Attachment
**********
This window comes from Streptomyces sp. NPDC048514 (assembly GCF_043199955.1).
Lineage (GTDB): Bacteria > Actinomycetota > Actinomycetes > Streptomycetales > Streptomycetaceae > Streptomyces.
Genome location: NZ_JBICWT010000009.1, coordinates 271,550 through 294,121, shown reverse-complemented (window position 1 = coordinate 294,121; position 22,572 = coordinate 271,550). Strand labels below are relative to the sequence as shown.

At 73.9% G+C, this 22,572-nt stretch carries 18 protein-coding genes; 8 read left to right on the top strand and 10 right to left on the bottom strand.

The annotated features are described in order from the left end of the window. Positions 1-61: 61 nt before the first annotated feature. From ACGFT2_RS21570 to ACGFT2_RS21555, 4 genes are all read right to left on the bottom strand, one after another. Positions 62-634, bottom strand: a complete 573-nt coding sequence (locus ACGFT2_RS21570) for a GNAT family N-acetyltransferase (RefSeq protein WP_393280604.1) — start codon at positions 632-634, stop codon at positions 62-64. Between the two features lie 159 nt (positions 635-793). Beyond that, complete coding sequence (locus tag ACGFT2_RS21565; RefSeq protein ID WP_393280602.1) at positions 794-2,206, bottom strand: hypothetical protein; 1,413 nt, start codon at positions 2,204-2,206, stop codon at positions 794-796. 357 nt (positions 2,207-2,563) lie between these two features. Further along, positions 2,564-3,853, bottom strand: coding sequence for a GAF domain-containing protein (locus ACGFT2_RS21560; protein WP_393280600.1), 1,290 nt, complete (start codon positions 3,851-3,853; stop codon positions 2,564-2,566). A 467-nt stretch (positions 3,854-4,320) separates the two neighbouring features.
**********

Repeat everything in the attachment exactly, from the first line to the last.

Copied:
This window comes from Streptomyces sp. NPDC048514 (assembly GCF_043199955.1).
Lineage (GTDB): Bacteria > Actinomycetota > Actinomycetes > Streptomycetales > Streptomycetaceae > Streptomyces.
Genome location: NZ_JBICWT010000009.1, coordinates 271,550 through 294,121, shown reverse-complemented (window position 1 = coordinate 294,121; position 22,572 = coordinate 271,550). Strand labels below are relative to the sequence as shown.

At 73.9% G+C, this 22,572-nt stretch carries 18 protein-coding genes; 8 read left to right on the top strand and 10 right to left on the bottom strand.

The annotated features are described in order from the left end of the window. Positions 1-61: 61 nt before the first annotated feature. From ACGFT2_RS21570 to ACGFT2_RS21555, 4 genes are all read right to left on the bottom strand, one after another. Positions 62-634, bottom strand: a complete 573-nt coding sequence (locus ACGFT2_RS21570) for a GNAT family N-acetyltransferase (RefSeq protein WP_393280604.1) — start codon at positions 632-634, stop codon at positions 62-64. Between the two features lie 159 nt (positions 635-793). Beyond that, complete coding sequence (locus tag ACGFT2_RS21565; RefSeq protein ID WP_393280602.1) at positions 794-2,206, bottom strand: hypothetical protein; 1,413 nt, start codon at positions 2,204-2,206, stop codon at positions 794-796. 357 nt (positions 2,207-2,563) lie between these two features. Further along, positions 2,564-3,853, bottom strand: coding sequence for a GAF domain-containing protein (locus ACGFT2_RS21560; protein WP_393280600.1), 1,290 nt, complete (start codon positions 3,851-3,853; stop codon positions 2,564-2,566). A 467-nt stretch (positions 3,854-4,320) separates the two neighbouring features.